Libor-Tied Investor Suit Against Barclays Revived
MANHATTAN (CN) - After understating borrowing costs in connection with the Libor scandal, Barclays Bank may be liable to shareholders, the 2nd Circuit ruled.
Barclays chief executive Bob Diamond apologized in announcing two years ago a $452 million settlement to resolve his bank's attempted manipulation amid the ongoing financial crisis.
The London Interbank Offered Rate (Libor) and the European Interbank Offered (Euribor) are based on the interest rates leading banks charge when loaning money to other banks overnight.
Although the rates should represent the cost of a bank's lending activities, Barclays admitted that it submitted artificially low rates to the British Banker's Association, which publishes Libor, to hide rising loan costs and to benefit derivatives positions its traders took based on the benchmark rates.
The bank's American depository shares dropped 12 percent the next day.
Pensions and retirement funds claimed in ensuing class actions that Diamond lied to them in 2008 conference call with market analysts by promising that Barclays was "categorically not paying higher rates in any currency."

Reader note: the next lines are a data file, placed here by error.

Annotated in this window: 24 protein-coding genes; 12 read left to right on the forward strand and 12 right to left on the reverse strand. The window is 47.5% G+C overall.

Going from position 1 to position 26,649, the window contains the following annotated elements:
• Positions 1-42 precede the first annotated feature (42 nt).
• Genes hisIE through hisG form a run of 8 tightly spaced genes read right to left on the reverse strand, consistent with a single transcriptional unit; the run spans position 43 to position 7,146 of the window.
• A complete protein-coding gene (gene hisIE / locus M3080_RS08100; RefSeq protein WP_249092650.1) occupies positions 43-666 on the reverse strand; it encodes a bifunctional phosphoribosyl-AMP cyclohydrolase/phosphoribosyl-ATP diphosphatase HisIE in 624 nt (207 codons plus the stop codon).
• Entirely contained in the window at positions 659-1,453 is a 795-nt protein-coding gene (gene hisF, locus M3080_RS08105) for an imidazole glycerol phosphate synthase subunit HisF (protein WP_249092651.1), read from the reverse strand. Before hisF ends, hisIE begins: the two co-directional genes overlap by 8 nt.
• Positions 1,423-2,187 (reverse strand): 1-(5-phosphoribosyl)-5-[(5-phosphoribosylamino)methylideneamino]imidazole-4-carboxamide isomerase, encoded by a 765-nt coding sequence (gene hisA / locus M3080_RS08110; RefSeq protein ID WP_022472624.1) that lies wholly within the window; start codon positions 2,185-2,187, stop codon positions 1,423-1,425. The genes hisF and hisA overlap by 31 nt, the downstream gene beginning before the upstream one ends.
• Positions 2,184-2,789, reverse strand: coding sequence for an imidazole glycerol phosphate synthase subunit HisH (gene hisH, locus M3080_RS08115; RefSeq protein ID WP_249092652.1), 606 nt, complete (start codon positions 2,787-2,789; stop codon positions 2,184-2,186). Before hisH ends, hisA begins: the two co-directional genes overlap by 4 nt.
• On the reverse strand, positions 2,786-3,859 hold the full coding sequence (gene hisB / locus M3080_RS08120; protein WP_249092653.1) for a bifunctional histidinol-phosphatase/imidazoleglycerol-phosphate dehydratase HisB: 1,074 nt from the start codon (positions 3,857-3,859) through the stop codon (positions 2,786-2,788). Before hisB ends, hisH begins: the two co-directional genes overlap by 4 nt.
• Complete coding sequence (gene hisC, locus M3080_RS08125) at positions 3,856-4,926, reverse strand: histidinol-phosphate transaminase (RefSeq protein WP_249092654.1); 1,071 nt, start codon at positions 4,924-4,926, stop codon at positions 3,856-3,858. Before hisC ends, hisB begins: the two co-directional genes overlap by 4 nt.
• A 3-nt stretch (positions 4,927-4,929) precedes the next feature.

Roughly a year ago, U.S. District Judge Shira Scheindlin said that the plaintiffs failed to plead loss causation and dismissed all of the claims.
A three-judge panel found Friday that she reached that conclusion too soon.
"While expressing no view on the ultimate merits of plaintiffs' theory of loss causation, we hold that the court below reached these conclusions prematurely," Judge Richard Berman wrote for the panel in the 22-page opinion. "The assumption that Barclays's false 2007-2009 submission rates were somehow corrected after January 2009 (but before June 27, 2012) is inconsistent with the complaint's allegations and defendants' concession at oral argument that the misrepresentations were not brought to light until the disclosure of the settlement agreements." (Parentheses in original.)
The appellate court upheld Scheindlin's findings that Barclays' statements about the bank's internal controls were not materially false.